|The Bad Plus. Photo credit: Josh Goleman|
The Bad Plus plus Binker & Moses
(Scala, 13th November 2016. Review by Rob Mallows)
The Bad Plus’ USP, is well known: they’re the cool jazz band that does Abba covers. But what comes across most strongly in live performance is what great technical musicians Ethan Iverson (piano), Reid Anderson (bass) and David King (drums) are. This was a show driven along not by bombast and over-amplification but by the quality of the tune-smithery, each track played with minimal fuss and introduction.
The set list was half originals, half covers taken from their new CD It’s Hard. The band has a built a global fanbase in part on their capacity to take an everyday, knockabout pop song and, in the space of seven or so minutes, completely turn upside down the listener’s understanding of that song.
Take Cyndi Lauper’s Time After Time. A no-nonsense bubblegum ballad, but when filtered through Iverson’s keyboard jiggery pokery and King’s deft cymbal work it became an expansive, airy jazz ballad with crazy inversions and chord changes which belied the simplicity of the original. With Barry Manilow’s Mandy ‘70s saccharine balladry was turned into a wildly exciting harmonic ride, with Iverson maintaining the audience’s attention by dropping back into the main theme every time it looked like he’d lost the thread of the piece altogether in a flight of keyboard gymnastics.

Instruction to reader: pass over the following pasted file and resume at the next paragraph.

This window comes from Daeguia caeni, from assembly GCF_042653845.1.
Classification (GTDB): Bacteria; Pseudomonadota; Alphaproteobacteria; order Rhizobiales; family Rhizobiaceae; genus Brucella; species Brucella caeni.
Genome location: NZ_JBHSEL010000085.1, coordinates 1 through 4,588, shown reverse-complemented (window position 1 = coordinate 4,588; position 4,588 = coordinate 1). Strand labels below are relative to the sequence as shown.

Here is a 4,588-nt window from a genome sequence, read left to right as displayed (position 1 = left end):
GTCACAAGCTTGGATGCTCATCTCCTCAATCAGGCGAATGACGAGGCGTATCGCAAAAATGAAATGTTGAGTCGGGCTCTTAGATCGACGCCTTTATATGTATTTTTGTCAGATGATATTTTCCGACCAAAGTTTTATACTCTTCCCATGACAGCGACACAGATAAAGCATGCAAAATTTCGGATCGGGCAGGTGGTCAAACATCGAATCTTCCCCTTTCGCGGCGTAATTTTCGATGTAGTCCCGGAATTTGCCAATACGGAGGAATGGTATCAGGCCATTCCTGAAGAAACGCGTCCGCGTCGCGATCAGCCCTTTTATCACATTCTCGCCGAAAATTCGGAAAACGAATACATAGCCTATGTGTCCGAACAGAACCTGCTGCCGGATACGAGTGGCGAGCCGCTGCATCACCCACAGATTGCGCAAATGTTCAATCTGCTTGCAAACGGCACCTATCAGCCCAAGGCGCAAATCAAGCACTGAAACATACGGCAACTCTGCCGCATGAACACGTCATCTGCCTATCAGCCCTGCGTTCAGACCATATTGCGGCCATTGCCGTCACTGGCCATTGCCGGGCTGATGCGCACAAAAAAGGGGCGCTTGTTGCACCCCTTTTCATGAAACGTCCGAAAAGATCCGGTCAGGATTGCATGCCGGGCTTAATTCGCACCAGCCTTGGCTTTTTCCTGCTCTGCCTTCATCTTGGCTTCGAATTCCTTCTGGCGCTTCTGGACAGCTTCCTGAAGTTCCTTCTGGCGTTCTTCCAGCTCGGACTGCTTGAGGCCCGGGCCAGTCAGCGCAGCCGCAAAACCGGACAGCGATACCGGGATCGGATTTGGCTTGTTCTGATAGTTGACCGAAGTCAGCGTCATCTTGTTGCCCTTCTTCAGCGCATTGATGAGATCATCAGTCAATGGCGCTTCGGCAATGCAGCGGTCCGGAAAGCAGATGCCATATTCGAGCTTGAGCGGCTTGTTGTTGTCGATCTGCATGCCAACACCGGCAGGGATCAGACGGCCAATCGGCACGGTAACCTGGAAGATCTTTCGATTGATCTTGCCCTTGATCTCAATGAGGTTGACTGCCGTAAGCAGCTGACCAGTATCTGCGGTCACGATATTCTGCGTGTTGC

Doing jazz versions of pop tunes is something which is easy to do poorly and extremely hard to do well. The Bad Plus truly are the masters of it, seeing in the simplest of pop sweetmeats the ingredients for a jazz banquet. Across eight songs with two encores, this was all prime meat, no filler: dramatically propulsive drumming; rhythmic shifts from the languid to the chaotic with the merest glance; generously paced melodies that gave each note time to breathe and just be.
Even the way they handled the inevitable CD sales pitch was done with élan, Reid Anderson softly singing to the audience that albums were available for sale. A class act.
Binker Golding (saxophone) and Moses Boyd (drums) made up for the lack of tonal options in their stripped-down duo format with gusto and youthful energy, as heard on their recent album Dem Ones (REVIEWED)
Saxophone and drums might seem thin gruel to work with live, but they made the most of it, switching from a free jazz opening bombardment to more straight-ahead post-bop, with lots of repetitive, hypnotic phrasing from Golding which Boyd swatted away happily with each drum kick and cymbal crash.
The announcement of a new album with a number of different London players – such as harpist Tori Handsley to fill out the sound – suggests the dynamic duo is itching to expand.